Written By Gen Fuller
In any small town, you’ll always find one street, one major road lined with local businesses where townspeople gather to watch parades and hang festival lights, to meet old friends for dinner and new acquaintances for drinks. The street is alive with culture and history; it is the pulse of the community, connecting locals and enchanting those lucky enough to visit: Main Street America.
Savannah, the Hostess City of the South, has too much style, too much grace, and way too much flare for such a mundane name as Main Street, but the iconic, locally-owned business lined street image is alive and well, not just on Broughton Street (our Main Street equivalent), but throughout the downtown area.
“You don’t go to Downtown Savannah to shop at Kohl’s and Target. You come to shop with people you know and love and trust,” says Travis Sawyer, COO of Creative Approach, a print and graphic design shop.
And Savannahians love local. We love our local honey from the Savannah Bee Company, and our local sweet treats from Back in the Day Bakery; we love our local beer from Southbound and Moon River, and we love the array of locally owned restaurants that populate our streets.
Savannah is simply bursting at the seams with locally owned shops, from tea and coffee to clothing and shoes to art galleries and jewelry. People from all over the world fall in love with Savannah for its eclectic mix of architecture, history and art, and for the fierce pride Savannahians have for their city, which keeps them shopping local.
“When you shop with your community, you better your neighborhood and nonprofits,” explains Sawyer of a belief at the core of Creative Approach. “Small business gives back to their community. I know whenever anybody is having an event in town the first thing they think of is getting posters and flyers to get information out in people’s hands, and we’re one of the first asked for sponsorships, especially from non-profit organizations.”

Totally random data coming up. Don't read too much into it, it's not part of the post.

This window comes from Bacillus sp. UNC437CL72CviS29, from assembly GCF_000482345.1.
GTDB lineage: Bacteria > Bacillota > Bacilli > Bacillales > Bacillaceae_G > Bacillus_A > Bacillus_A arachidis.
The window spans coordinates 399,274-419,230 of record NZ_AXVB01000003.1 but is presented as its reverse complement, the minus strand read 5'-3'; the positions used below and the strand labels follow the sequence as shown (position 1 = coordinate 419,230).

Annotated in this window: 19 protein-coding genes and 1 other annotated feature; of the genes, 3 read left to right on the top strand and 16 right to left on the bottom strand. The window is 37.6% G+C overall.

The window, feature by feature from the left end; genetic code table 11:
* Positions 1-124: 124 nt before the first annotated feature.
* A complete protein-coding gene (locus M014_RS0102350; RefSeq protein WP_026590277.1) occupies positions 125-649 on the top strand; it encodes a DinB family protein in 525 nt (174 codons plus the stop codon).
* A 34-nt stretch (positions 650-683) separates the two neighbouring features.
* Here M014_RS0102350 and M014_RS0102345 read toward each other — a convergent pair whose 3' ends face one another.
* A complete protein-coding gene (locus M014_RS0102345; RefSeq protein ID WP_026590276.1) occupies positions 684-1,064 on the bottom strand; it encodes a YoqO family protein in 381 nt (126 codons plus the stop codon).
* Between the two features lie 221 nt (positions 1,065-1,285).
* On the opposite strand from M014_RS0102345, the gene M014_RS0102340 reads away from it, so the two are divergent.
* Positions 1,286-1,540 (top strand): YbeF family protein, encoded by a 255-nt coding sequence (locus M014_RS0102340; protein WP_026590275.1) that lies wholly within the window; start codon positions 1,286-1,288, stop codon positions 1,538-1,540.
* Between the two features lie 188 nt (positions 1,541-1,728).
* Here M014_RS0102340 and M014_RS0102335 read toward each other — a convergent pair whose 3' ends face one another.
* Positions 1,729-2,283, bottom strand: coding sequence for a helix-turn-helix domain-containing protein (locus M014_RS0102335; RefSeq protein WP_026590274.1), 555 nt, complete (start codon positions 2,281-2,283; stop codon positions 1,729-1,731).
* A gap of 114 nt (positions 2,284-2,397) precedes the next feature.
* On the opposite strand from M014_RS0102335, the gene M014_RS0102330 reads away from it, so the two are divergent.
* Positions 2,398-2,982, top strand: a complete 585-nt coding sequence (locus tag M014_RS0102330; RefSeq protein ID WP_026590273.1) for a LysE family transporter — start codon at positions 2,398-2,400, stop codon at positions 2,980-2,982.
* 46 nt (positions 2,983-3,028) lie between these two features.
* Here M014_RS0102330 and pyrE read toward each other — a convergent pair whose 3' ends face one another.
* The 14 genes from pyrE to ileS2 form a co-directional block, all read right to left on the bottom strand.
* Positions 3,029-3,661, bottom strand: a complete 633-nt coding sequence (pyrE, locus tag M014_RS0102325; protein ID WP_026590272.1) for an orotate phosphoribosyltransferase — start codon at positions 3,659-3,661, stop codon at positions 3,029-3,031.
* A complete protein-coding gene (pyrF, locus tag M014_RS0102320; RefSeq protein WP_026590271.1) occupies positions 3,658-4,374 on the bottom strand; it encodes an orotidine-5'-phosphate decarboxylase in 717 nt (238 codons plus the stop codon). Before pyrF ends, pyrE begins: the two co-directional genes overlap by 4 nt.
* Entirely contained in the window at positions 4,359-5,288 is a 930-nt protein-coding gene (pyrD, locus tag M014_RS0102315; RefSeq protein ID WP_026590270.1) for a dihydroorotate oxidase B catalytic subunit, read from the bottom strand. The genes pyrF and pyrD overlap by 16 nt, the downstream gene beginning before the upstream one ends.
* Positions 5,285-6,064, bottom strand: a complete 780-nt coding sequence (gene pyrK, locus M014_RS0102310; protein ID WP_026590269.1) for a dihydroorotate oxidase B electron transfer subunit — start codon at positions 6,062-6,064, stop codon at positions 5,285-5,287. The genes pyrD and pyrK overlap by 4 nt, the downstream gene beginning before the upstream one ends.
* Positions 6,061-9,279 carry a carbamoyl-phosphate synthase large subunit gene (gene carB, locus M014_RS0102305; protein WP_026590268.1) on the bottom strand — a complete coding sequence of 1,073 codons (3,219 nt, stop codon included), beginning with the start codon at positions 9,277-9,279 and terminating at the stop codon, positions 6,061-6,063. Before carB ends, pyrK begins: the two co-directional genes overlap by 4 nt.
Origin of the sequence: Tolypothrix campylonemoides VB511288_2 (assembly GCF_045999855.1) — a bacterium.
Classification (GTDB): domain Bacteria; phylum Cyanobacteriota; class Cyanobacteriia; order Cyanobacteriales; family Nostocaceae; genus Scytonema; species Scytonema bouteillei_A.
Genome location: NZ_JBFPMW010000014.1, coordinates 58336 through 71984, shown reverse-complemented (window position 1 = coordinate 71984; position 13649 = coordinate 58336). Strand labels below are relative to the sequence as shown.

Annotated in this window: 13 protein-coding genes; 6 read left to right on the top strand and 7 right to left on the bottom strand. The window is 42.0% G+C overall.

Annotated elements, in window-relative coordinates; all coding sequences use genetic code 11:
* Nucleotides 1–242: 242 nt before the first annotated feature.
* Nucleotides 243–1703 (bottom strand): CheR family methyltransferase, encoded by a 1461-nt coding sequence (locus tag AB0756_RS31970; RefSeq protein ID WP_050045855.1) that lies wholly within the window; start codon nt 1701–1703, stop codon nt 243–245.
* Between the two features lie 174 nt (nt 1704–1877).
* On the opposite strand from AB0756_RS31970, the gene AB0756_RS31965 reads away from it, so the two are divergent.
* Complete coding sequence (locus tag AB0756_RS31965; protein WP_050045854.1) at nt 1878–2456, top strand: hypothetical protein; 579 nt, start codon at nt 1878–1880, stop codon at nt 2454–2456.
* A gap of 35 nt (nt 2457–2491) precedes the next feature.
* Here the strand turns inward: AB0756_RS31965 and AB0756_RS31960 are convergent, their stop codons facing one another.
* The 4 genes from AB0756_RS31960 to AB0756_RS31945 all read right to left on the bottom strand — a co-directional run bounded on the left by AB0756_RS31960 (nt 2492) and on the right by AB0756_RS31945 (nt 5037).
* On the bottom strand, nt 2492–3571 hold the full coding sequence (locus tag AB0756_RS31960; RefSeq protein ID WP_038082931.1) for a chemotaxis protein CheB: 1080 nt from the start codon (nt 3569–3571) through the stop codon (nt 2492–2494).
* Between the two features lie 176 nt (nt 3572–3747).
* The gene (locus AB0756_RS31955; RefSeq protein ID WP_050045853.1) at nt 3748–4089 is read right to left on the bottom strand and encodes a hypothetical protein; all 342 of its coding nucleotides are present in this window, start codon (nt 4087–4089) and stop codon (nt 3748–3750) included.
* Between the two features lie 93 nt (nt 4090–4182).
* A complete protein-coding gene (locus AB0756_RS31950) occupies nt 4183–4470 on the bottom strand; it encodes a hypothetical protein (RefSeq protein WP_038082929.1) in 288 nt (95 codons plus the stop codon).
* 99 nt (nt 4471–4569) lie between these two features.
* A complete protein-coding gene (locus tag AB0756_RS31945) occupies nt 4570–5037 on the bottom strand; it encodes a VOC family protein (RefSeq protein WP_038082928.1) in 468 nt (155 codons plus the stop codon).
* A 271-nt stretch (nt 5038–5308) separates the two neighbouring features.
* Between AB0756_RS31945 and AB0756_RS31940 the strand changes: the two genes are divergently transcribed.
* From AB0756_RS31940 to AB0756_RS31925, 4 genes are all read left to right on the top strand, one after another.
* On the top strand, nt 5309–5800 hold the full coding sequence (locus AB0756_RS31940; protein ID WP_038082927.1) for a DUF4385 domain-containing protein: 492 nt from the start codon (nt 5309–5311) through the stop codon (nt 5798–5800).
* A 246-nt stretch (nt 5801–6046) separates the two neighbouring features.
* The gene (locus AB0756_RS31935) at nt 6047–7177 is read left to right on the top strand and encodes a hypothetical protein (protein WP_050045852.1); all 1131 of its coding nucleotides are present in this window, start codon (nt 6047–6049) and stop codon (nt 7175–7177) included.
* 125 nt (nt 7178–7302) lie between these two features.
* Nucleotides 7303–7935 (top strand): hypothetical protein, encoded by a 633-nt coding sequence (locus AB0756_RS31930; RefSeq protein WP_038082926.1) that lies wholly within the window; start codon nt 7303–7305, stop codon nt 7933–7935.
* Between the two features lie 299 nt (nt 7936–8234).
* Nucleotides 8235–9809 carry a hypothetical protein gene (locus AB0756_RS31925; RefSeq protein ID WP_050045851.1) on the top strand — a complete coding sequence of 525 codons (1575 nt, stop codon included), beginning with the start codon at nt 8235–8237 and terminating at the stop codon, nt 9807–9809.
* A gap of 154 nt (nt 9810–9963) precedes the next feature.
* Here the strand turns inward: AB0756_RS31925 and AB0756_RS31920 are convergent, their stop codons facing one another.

True to their word, Creative Approach frequently works with the American Diabetes Association, American Cancer Society, Leukemia Foundation, the Rape Crisis Center, American Red Cross and the Savannah Art March. In December 2014, they hosted several panels of the AIDS Memorial Quilt, displaying it for one weekend in their shop, free of charge and open to the public.
“We take pride in our community, in our customers, and so we try to give back to them as much as we can,” he says. “We’re a small business that shops and promotes small business. It’s what keeps the economic machine we know in Savannah going.”
That economic machine is also responsible for the continued revitalization of the downtown area. With the addition of several large businesses on Broughton Street, small business may seem like they have more competition, but while those big names draw people in, it’s small business that keeps them here.
“The big-name stores play a role in helping smaller businesses survive, but a community can’t depend on them to revitalize an area. We bought this building and brought it back to life,” Sawyer says of their location on Martin Luther King, Jr. Blvd., which they opened in 2012, a far cry from the garden level apartment he and co-founder Cale Hall started out in back in October 2004. “Look at The Grey – that building sat empty for, wow, about 12 years now that I think of it. But that’s small business. Paddy O’Shea’s is a small business. They’ve moved in and made it nicer.”
Martin Luther King, Jr. Blvd. took a down turn in the 90s and early 2000s, but thanks to small businesses like Creative Approach and their new neighbors, Hops & Barley, slowly but surely buildings are being renovated and revitalized.
“Corporate America is good for revitalizing to a certain level, but it’s more important for small business owners and people that are part of the community to step up and revitalize their neighborhood,” says Sawyer. “I mean, look at the beautiful Popeye’s and Wendy’s and Burger King over here – they look great for a midtown dump.”
Shopping local also enables businesses to hire local talent, like Molly Talbot, Project Manager at Creative Approach.
“Local companies give you more attainable goals and deadlines – their expectations are more realistic,” explains Talbot of her switch from corporate America to small business. “You have a voice here. It’s also why I shop local, because I know my money is better appreciated, and it stays within the city I live in.”